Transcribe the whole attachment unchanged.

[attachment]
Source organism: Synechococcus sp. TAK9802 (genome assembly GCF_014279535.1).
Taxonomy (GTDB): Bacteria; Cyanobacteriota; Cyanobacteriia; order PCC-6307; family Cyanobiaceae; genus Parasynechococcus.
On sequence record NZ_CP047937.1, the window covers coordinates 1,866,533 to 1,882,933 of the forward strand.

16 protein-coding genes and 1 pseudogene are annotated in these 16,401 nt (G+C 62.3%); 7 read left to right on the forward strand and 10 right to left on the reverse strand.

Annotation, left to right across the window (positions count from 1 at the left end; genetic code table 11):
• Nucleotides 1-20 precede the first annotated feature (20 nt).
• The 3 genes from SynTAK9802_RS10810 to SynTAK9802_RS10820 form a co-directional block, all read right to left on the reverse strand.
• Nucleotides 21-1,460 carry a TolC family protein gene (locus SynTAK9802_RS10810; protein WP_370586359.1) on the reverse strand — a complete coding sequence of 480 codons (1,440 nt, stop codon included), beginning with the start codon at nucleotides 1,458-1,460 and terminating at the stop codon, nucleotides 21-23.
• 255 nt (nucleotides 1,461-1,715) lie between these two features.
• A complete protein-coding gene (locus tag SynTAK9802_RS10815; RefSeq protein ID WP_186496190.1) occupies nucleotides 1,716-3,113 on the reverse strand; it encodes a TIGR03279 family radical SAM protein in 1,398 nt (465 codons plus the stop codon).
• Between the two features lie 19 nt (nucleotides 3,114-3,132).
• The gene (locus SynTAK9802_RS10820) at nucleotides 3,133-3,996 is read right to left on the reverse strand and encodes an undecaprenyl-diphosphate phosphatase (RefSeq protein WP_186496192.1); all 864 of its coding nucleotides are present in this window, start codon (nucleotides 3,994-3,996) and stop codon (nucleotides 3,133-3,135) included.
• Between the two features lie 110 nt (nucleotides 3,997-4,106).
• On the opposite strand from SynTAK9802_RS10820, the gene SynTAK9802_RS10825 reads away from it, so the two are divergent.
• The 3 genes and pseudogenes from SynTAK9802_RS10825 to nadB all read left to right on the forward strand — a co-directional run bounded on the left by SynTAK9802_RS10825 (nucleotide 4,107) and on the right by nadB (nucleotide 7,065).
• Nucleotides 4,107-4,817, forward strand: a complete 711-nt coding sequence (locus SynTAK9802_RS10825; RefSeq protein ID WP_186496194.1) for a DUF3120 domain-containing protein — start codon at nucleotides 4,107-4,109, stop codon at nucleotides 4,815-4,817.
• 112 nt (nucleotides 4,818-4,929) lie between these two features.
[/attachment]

Source organism: Synechococcus sp. TAK9802 (genome assembly GCF_014279535.1).
Taxonomy (GTDB): Bacteria; Cyanobacteriota; Cyanobacteriia; order PCC-6307; family Cyanobiaceae; genus Parasynechococcus.
On sequence record NZ_CP047937.1, the window covers coordinates 1,866,533 to 1,882,933 of the forward strand.

16 protein-coding genes and 1 pseudogene are annotated in these 16,401 nt (G+C 62.3%); 7 read left to right on the forward strand and 10 right to left on the reverse strand.

Annotation, left to right across the window (positions count from 1 at the left end; genetic code table 11):
• Nucleotides 1-20 precede the first annotated feature (20 nt).
• The 3 genes from SynTAK9802_RS10810 to SynTAK9802_RS10820 form a co-directional block, all read right to left on the reverse strand.
• Nucleotides 21-1,460 carry a TolC family protein gene (locus SynTAK9802_RS10810; protein WP_370586359.1) on the reverse strand — a complete coding sequence of 480 codons (1,440 nt, stop codon included), beginning with the start codon at nucleotides 1,458-1,460 and terminating at the stop codon, nucleotides 21-23.
• 255 nt (nucleotides 1,461-1,715) lie between these two features.
• A complete protein-coding gene (locus tag SynTAK9802_RS10815; RefSeq protein ID WP_186496190.1) occupies nucleotides 1,716-3,113 on the reverse strand; it encodes a TIGR03279 family radical SAM protein in 1,398 nt (465 codons plus the stop codon).
• Between the two features lie 19 nt (nucleotides 3,114-3,132).
• The gene (locus SynTAK9802_RS10820) at nucleotides 3,133-3,996 is read right to left on the reverse strand and encodes an undecaprenyl-diphosphate phosphatase (RefSeq protein WP_186496192.1); all 864 of its coding nucleotides are present in this window, start codon (nucleotides 3,994-3,996) and stop codon (nucleotides 3,133-3,135) included.
• Between the two features lie 110 nt (nucleotides 3,997-4,106).
• On the opposite strand from SynTAK9802_RS10820, the gene SynTAK9802_RS10825 reads away from it, so the two are divergent.
• The 3 genes and pseudogenes from SynTAK9802_RS10825 to nadB all read left to right on the forward strand — a co-directional run bounded on the left by SynTAK9802_RS10825 (nucleotide 4,107) and on the right by nadB (nucleotide 7,065).
• Nucleotides 4,107-4,817, forward strand: a complete 711-nt coding sequence (locus SynTAK9802_RS10825; RefSeq protein ID WP_186496194.1) for a DUF3120 domain-containing protein — start codon at nucleotides 4,107-4,109, stop codon at nucleotides 4,815-4,817.
• 112 nt (nucleotides 4,818-4,929) lie between these two features.